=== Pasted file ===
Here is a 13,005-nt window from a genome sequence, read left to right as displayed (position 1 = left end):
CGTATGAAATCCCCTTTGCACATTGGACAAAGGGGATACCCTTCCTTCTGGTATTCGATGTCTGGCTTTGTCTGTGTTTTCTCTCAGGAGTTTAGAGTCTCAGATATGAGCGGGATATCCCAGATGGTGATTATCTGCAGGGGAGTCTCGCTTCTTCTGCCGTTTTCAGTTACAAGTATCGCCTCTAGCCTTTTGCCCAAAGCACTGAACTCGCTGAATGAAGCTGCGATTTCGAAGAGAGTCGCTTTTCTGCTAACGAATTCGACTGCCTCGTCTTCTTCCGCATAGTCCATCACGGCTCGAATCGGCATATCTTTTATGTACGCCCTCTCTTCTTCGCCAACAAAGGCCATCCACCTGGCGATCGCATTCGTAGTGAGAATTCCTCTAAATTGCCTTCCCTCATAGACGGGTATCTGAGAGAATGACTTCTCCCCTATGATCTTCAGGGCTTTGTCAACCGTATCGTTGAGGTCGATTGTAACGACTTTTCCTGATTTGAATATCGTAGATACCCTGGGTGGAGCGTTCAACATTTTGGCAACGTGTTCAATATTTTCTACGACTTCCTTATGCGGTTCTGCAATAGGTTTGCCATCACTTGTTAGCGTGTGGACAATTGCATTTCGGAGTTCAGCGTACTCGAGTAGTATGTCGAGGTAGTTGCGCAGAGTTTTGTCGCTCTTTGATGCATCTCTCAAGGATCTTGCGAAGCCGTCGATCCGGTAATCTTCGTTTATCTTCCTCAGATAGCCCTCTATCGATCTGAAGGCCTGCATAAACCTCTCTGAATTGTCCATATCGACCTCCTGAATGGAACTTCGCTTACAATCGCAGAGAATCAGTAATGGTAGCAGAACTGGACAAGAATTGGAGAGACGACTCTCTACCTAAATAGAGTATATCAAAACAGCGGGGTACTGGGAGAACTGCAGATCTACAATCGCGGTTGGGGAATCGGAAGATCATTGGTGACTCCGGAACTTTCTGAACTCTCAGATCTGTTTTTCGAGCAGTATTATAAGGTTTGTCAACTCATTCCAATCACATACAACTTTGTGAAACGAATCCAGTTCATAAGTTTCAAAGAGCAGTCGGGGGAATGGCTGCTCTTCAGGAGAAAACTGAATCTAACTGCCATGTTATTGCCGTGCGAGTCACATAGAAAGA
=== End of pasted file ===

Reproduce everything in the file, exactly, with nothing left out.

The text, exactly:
Here is a 13,005-nt window from a genome sequence, read left to right as displayed (position 1 = left end):
CGTATGAAATCCCCTTTGCACATTGGACAAAGGGGATACCCTTCCTTCTGGTATTCGATGTCTGGCTTTGTCTGTGTTTTCTCTCAGGAGTTTAGAGTCTCAGATATGAGCGGGATATCCCAGATGGTGATTATCTGCAGGGGAGTCTCGCTTCTTCTGCCGTTTTCAGTTACAAGTATCGCCTCTAGCCTTTTGCCCAAAGCACTGAACTCGCTGAATGAAGCTGCGATTTCGAAGAGAGTCGCTTTTCTGCTAACGAATTCGACTGCCTCGTCTTCTTCCGCATAGTCCATCACGGCTCGAATCGGCATATCTTTTATGTACGCCCTCTCTTCTTCGCCAACAAAGGCCATCCACCTGGCGATCGCATTCGTAGTGAGAATTCCTCTAAATTGCCTTCCCTCATAGACGGGTATCTGAGAGAATGACTTCTCCCCTATGATCTTCAGGGCTTTGTCAACCGTATCGTTGAGGTCGATTGTAACGACTTTTCCTGATTTGAATATCGTAGATACCCTGGGTGGAGCGTTCAACATTTTGGCAACGTGTTCAATATTTTCTACGACTTCCTTATGCGGTTCTGCAATAGGTTTGCCATCACTTGTTAGCGTGTGGACAATTGCATTTCGGAGTTCAGCGTACTCGAGTAGTATGTCGAGGTAGTTGCGCAGAGTTTTGTCGCTCTTTGATGCATCTCTCAAGGATCTTGCGAAGCCGTCGATCCGGTAATCTTCGTTTATCTTCCTCAGATAGCCCTCTATCGATCTGAAGGCCTGCATAAACCTCTCTGAATTGTCCATATCGACCTCCTGAATGGAACTTCGCTTACAATCGCAGAGAATCAGTAATGGTAGCAGAACTGGACAAGAATTGGAGAGACGACTCTCTACCTAAATAGAGTATATCAAAACAGCGGGGTACTGGGAGAACTGCAGATCTACAATCGCGGTTGGGGAATCGGAAGATCATTGGTGACTCCGGAACTTTCTGAACTCTCAGATCTGTTTTTCGAGCAGTATTATAAGGTTTGTCAACTCATTCCAATCACATACAACTTTGTGAAACGAATCCAGTTCATAAGTTTCAAAGAGCAGTCGGGGGAATGGCTGCTCTTCAGGAGAAAACTGAATCTAACTGCCATGTTATTGCCGTGCGAGTCACATAGAAAGA